There's Actually A Scientific Reason Why You Feel So Tired During Hayfever Season


Hayfever really, really sucks. I can attest to that. Every May, at the end of the month, I start to get the absolute WORST symptoms: sneezing, an itchy throat, watery streaming eyes. You name it, I get it. And one thing I really notice every allergy season is the slump in energy I feel. Whether it's a side effect of hayfever itself, or simply as a result of constantly blowing my nose and sneezing, I always feel super fatigued by the end of the day. So does hayfever make you tired? Let's look into it.

Well, a simple answer is that yes, hayfever can make you tired. In fact, on the NHS' hayfever page, they note that "feeling tired" is one of the recognised symptoms, alongside the following:

  • sneezing and coughing
  • a runny or blocked nose
  • itchy, red or watery eyes
  • itchy throat, mouth, nose and ears
  • loss of smell
  • pain around your temples and forehead
  • headache
  • earache

So how exactly does hayfever make you feel that fatigue? Well, Healthline points out that having a constantly bunged-up nose and foggy head can affect the quality of your sleep, resulting in tiredness. However, they also explain that when you have an allergic reaction to something like pollen chemicals are released that can make you feel tired. They write:

"These chemicals help fight your allergies but also cause swelling of your nasal tissues that can make your symptoms worse," the publication explains. "A lack of sleep and constant nasal congestion can give you a hazy, tired feeling."
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Heathline cleverly suggests using antihistamines to your advantage to improve things, however. Obviously, these pills are made in order to alleviate your symptoms on the whole, but it's best to use the 'non-drowsy' versions during the day, so as not to make any feelings of tiredness worse. You can then also try and take antihistamines that do cause drowsiness in the evening before bed, to help your symptoms prior to sleeping, and to make you nod off a little faster. Clever, huh?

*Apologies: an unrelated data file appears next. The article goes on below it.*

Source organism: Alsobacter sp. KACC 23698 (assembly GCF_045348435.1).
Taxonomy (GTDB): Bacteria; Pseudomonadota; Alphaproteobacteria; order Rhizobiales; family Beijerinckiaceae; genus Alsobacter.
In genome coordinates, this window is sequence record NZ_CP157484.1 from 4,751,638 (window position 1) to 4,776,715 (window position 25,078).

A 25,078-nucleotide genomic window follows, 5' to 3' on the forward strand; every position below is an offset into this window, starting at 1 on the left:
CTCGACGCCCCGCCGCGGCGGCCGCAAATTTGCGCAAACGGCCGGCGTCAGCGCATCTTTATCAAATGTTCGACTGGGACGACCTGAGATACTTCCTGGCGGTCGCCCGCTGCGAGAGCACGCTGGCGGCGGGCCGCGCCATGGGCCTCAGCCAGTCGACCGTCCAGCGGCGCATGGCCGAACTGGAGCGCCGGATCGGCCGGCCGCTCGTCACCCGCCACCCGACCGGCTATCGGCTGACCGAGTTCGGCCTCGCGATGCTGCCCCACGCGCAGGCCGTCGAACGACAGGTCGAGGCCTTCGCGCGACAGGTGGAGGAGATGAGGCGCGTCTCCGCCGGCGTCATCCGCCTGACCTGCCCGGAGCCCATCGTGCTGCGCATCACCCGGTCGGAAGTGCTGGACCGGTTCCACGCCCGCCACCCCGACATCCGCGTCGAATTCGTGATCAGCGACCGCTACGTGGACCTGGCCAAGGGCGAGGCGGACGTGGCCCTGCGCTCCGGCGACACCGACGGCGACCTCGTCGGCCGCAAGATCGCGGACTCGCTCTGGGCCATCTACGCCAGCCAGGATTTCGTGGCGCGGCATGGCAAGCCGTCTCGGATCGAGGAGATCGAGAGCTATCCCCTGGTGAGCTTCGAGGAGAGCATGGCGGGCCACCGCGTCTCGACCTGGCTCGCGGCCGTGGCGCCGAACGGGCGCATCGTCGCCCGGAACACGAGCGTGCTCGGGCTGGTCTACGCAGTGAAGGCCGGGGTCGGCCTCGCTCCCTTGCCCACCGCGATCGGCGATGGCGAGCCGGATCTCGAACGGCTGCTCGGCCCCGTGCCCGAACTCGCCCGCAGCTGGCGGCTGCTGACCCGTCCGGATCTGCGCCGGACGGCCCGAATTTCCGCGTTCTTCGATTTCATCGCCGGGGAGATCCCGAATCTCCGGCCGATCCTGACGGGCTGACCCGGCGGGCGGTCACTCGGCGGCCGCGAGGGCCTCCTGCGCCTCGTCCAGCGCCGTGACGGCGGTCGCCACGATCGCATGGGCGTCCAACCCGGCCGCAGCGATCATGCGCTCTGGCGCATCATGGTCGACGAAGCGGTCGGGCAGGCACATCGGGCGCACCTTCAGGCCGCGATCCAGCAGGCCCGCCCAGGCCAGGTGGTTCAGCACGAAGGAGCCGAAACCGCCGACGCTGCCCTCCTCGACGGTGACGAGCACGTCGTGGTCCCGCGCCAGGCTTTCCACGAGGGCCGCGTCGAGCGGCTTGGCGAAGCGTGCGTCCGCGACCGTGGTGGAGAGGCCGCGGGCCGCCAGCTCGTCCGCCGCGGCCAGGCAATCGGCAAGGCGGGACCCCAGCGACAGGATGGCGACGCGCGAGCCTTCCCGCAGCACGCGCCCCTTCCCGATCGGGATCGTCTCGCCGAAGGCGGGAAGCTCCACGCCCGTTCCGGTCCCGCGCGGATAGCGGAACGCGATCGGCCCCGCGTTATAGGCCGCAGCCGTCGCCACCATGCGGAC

The best way to help with symptoms is to really discover what triggers your hayfever, and what you are most allergic to. Many people are unaware that hayfever season typically runs from May through to September, but that it comes in three stages: tree pollen from March to May, grass pollen from May to July, and weed pollen from July to September. Most of us, including myself, are most allergic to grass pollen, making May, June, and July total hell usually. But at least if you know when and what you are avoiding, you can try and manage your symptoms as much as possible.

If you're suffering with hayfever, the NHS suggests the following options to remedy it:

  • put Vaseline around your nostrils to trap pollen
  • wear wraparound sunglasses to stop pollen getting into your eyes
  • shower and change your clothes after you've been outside to wash pollen off
  • stay indoors whenever possible
  • keep windows and doors shut as much as possible
  • vacuum regularly and dust with a damp cloth
  • buy a pollen filter for the air vents in your car and a vacuum cleaner with a special HEPA filter

I've been dealing with hayfever for many years and by tip would suggest be to use over-the-counter medications or go to your doctor if you need something stronger to help. They can be a life saver.